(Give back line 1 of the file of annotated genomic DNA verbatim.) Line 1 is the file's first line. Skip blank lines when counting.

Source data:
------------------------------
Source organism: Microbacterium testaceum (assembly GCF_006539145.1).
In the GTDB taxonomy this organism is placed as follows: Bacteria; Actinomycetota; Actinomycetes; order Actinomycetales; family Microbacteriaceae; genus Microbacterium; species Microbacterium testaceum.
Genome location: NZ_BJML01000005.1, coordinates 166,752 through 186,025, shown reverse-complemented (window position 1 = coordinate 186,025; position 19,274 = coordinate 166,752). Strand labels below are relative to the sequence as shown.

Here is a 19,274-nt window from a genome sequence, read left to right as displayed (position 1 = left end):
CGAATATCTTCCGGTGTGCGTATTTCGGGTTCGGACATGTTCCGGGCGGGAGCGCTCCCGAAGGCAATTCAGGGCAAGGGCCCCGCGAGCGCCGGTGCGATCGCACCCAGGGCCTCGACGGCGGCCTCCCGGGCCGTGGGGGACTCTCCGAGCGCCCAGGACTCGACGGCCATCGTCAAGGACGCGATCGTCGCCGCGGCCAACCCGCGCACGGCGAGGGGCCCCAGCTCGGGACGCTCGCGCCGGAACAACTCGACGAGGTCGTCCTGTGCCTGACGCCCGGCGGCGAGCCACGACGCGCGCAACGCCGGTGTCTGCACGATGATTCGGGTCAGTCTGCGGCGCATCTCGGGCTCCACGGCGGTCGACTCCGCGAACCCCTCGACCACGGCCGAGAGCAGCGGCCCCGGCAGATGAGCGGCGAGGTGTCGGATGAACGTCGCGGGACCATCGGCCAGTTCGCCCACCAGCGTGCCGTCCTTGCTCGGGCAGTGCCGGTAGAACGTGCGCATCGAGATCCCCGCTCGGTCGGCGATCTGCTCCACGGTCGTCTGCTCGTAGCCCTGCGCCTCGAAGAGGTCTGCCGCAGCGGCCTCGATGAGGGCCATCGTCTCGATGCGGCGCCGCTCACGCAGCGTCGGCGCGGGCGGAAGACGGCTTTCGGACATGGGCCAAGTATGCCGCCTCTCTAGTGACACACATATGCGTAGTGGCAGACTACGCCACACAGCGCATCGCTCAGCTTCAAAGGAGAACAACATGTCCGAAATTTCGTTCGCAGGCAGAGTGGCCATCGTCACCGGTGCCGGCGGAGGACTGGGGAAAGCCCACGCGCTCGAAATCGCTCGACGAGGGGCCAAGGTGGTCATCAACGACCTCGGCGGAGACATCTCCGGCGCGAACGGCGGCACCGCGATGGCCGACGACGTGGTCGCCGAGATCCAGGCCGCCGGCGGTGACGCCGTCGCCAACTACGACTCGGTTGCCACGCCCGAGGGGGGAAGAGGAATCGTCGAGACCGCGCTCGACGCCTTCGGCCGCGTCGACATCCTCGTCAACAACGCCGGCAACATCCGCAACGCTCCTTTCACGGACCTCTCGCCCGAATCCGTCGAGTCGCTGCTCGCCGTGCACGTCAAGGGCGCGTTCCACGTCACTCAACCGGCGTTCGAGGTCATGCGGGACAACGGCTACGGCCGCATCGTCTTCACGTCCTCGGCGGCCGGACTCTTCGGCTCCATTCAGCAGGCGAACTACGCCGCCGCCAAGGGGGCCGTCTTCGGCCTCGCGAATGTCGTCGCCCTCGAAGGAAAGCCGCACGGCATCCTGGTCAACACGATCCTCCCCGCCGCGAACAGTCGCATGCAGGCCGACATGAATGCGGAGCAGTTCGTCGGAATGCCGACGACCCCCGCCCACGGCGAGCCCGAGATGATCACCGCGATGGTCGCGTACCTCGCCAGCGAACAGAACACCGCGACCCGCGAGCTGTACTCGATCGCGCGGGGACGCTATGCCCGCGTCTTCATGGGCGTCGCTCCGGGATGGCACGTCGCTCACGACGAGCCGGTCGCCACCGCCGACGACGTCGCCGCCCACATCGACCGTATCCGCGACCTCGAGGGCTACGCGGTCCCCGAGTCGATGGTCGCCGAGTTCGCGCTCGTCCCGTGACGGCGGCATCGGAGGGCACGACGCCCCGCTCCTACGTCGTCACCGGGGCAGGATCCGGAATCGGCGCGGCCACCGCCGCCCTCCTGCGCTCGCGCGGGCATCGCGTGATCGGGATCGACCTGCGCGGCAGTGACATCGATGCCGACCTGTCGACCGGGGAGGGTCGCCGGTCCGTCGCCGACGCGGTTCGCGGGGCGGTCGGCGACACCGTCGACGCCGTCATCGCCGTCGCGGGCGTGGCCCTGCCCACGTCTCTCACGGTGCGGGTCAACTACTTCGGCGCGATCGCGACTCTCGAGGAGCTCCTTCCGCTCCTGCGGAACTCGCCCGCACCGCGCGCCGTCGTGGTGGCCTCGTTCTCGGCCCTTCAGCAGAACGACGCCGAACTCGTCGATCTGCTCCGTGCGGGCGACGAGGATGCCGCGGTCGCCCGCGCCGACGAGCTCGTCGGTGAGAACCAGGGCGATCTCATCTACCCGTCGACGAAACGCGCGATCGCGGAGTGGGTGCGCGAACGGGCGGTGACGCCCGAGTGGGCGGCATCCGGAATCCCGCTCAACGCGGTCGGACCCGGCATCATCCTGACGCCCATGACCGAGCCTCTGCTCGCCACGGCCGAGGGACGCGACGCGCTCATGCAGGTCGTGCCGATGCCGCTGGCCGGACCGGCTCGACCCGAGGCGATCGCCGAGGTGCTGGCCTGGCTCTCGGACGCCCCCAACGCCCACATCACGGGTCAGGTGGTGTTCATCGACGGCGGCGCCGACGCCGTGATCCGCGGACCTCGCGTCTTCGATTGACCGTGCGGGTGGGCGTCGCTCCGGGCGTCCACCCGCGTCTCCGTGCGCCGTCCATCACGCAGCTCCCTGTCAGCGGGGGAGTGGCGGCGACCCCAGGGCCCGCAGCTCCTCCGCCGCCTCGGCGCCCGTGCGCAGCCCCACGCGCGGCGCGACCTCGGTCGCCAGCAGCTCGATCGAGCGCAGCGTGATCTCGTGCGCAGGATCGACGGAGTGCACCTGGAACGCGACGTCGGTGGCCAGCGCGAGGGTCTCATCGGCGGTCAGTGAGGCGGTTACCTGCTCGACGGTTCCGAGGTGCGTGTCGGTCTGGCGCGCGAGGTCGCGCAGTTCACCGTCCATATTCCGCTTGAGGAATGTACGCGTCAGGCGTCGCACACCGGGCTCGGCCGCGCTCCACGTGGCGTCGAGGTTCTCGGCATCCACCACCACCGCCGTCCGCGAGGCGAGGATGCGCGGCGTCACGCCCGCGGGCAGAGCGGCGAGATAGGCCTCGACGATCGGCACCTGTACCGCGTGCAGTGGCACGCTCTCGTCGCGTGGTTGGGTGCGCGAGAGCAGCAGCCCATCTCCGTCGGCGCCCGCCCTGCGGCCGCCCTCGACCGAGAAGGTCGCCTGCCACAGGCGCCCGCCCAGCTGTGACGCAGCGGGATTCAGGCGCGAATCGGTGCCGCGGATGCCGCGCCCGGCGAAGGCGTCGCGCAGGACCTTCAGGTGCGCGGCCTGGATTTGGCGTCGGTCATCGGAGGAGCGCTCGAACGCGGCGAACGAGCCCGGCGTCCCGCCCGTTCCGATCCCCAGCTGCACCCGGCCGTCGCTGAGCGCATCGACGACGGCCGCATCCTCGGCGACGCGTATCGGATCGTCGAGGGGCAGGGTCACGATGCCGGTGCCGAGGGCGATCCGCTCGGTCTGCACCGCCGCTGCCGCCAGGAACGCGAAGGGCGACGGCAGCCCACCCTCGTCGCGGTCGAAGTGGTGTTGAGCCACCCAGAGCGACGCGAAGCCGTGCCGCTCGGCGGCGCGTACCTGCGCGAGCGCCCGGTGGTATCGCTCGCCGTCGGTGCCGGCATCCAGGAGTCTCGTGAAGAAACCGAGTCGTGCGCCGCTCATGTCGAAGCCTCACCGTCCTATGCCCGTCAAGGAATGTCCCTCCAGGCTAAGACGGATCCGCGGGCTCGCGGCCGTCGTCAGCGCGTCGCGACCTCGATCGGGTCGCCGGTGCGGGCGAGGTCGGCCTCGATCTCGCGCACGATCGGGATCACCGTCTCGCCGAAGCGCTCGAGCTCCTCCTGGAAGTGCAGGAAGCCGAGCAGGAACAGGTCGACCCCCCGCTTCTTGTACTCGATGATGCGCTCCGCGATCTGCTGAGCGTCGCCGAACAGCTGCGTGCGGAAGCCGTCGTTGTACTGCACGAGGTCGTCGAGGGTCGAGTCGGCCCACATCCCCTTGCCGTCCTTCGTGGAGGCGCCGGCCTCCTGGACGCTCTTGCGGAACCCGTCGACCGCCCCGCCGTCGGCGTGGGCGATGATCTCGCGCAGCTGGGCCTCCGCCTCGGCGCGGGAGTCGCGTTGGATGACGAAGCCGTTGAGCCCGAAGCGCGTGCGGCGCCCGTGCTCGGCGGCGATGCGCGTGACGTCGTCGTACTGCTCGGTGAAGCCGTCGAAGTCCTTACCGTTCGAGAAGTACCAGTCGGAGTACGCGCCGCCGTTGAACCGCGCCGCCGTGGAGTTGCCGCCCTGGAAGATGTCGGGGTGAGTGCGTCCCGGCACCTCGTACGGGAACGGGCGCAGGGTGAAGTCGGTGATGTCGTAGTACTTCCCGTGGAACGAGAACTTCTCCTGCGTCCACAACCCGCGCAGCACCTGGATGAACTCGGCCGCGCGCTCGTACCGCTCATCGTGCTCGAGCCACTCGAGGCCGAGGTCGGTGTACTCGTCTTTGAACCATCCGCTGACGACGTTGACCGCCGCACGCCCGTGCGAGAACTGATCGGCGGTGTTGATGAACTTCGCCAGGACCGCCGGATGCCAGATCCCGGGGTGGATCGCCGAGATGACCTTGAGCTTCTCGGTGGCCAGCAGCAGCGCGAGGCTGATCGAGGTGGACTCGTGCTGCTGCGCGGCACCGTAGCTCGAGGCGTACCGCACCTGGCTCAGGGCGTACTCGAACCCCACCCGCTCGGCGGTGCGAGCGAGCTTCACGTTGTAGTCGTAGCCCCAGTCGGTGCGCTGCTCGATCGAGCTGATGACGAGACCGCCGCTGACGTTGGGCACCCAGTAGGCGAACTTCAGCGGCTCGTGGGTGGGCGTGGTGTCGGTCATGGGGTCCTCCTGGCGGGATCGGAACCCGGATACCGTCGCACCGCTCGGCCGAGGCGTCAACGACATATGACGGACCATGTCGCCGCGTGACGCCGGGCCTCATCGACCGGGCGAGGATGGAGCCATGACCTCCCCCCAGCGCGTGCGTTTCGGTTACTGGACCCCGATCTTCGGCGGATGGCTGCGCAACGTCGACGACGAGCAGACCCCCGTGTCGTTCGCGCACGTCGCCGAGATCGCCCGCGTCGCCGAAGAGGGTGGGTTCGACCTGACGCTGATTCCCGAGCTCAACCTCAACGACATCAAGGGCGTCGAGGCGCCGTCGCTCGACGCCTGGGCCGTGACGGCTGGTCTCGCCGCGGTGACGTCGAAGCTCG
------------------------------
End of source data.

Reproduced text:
Source organism: Microbacterium testaceum (assembly GCF_006539145.1).